coming from a piano to an accordion the important thing is not to worry about how you play country or any other sort of music on the box as opposed to the piano!

The key to success is to first learn to play the accordion properly ( whether by ear or from the dots and with or without in septh knowledge of musical theory.) Once you have done that you will be able to play any tunes you already know or have the dots for and adjust the dynamics and phrasing to suite any particular kind of music

As to playing country music on the box the single most important thing is to be able to highlight individual notes by quick variations in bellows pressure and to keep the melody 'crisp' by knowing how quickly to release a key - bearing in mind that unlike a piano the note will carry on full blast until you release the key which operates just like an on off switch and has no bearing on volume .

george

henrikhank
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Re: country music

Post by henrikhank » Sun Jul 16, 2017 2:47 pm

TomBR wrote:
Fri Jul 14, 2017 11:52 am
henrikhank wrote:
Fri Jul 14, 2017 9:05 am
JeffJetton wrote:
Mon Jul 03, 2017 4:36 pm


One tip is that just because the accordion has a piano-style keyboard on one side, that doesn't necessarily mean you should always try to play country music on it like you'd play country music on a piano. Try taking some cues from fiddle players, for example. Jay Ungar has a nice DVD out where he teaches a bunch of traditional/folk fiddle waltzes--you don't have to be a fiddler to learn a lot from it. And I often recommend fiddle songbooks (such as the Fiddler's Fake Book) to my accordion students.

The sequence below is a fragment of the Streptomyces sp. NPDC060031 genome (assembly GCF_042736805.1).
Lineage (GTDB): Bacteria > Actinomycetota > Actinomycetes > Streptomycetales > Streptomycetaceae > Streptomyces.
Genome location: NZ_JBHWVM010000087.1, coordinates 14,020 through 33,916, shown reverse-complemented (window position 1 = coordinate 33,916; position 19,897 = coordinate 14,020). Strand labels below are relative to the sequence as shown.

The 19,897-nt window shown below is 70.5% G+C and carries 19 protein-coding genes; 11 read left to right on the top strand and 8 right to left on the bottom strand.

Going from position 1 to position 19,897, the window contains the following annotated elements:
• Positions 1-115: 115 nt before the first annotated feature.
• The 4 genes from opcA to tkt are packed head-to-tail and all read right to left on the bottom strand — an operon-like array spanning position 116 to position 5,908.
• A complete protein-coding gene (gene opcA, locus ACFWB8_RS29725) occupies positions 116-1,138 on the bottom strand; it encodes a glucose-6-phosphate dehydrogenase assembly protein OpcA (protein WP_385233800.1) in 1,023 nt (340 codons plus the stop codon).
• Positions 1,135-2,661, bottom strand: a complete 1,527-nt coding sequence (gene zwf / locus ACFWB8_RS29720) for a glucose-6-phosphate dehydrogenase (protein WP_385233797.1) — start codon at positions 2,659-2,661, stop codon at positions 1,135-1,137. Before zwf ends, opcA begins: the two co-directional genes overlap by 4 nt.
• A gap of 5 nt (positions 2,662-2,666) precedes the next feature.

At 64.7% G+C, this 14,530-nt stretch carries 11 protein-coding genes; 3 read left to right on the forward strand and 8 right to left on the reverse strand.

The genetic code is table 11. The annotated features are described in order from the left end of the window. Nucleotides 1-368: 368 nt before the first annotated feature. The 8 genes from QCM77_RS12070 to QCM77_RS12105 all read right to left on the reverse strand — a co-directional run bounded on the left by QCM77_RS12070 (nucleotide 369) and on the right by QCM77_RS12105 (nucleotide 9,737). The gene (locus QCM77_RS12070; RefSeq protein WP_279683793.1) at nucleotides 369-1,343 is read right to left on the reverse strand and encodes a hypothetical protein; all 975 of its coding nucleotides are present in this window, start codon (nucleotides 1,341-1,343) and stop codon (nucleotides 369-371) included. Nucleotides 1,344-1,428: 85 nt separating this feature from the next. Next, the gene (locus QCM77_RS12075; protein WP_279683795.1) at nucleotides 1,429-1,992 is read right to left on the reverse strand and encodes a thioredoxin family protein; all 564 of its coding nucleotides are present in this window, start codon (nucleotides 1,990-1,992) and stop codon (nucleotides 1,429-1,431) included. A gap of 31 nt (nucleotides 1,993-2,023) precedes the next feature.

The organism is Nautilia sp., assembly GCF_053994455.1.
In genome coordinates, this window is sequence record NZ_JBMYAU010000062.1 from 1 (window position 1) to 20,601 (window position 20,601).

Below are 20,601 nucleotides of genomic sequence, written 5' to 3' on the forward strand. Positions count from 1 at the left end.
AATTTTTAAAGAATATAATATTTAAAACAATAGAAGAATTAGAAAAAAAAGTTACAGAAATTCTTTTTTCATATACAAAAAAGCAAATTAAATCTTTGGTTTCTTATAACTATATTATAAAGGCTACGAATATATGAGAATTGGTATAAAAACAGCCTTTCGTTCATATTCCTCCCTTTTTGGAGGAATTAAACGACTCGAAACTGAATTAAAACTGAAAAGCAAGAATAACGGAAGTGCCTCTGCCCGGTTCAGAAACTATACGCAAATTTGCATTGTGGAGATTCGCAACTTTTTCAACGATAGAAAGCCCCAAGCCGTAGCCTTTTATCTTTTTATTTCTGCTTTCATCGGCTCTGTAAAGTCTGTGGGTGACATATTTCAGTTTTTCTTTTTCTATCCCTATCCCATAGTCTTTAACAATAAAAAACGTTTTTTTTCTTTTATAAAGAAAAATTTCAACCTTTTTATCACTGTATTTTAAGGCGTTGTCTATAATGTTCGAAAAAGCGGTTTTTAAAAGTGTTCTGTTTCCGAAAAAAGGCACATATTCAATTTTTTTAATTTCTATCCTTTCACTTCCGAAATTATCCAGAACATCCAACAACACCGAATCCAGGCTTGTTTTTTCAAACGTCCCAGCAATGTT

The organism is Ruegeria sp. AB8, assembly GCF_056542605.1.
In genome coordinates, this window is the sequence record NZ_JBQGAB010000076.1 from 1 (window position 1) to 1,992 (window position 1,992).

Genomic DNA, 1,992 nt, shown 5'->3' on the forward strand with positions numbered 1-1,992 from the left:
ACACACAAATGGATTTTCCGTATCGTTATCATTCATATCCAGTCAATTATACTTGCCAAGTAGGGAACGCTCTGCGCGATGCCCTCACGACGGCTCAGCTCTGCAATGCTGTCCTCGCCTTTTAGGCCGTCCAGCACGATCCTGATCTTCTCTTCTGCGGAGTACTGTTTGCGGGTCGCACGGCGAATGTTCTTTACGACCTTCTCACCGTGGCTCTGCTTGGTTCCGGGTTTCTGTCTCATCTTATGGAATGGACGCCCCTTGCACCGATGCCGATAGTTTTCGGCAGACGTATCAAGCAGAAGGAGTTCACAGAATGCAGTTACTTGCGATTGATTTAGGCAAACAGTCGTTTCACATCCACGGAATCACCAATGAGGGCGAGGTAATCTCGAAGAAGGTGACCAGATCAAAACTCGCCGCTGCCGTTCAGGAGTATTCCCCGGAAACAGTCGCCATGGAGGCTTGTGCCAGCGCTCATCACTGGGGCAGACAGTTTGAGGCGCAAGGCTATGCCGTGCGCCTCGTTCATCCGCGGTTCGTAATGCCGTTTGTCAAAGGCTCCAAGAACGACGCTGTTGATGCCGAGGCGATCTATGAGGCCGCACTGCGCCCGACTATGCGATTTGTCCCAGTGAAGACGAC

What???
Why What???
??? :?
Tom
I didn't understand why I should imitate a fiddle player when playing accordion.

TomBR
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Re: country music

Post by TomBR » Sun Jul 16, 2017 4:07 pm

henrikhank wrote:
Sun Jul 16, 2017 2:47 pm
TomBR wrote:
Fri Jul 14, 2017 11:52 am
henrikhank wrote:
Fri Jul 14, 2017 9:05 am


What???
Why What???
??? :?
Tom
I didn't understand why I should imitate a fiddle player when playing accordion.
OK, thanks for the clarification.
Seems a reasonable thing to do given that fiddle is a deeply established country instrument with a continuous sound that plays both (two note) chords and single lines whereas the accordion can do that but is not a mainstream instrument in most country genres. I guess harmonica and pedal steel would be two other reference points for continuous sound.

As I understand it, when Floyd Cramer and others were developing a country style for piano they adopted the "slip-note" style of pressing two adjacent keys, the lower one being released almost immediately, as an imitation of a guitar hammer-on. Country styles have often spread from one instrument to another. Cross picking mandolin as banjo imitation comes immediately to mind.

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JerryPH
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Re: country music

Post by JerryPH » Sun Jul 16, 2017 4:16 pm

I'd like to suggest that instead of talking country music on an accordion, how about a couple YouTube videos from our talented members here demonstrating country music on an accordion! :D
My musical memoires blog/website: http://www.AccordionMemories.com

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losthobos
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Re: country music

Post by losthobos » Mon Jul 17, 2017 6:34 am

https://m.youtube.com/watch?v=dG-a8fIIch0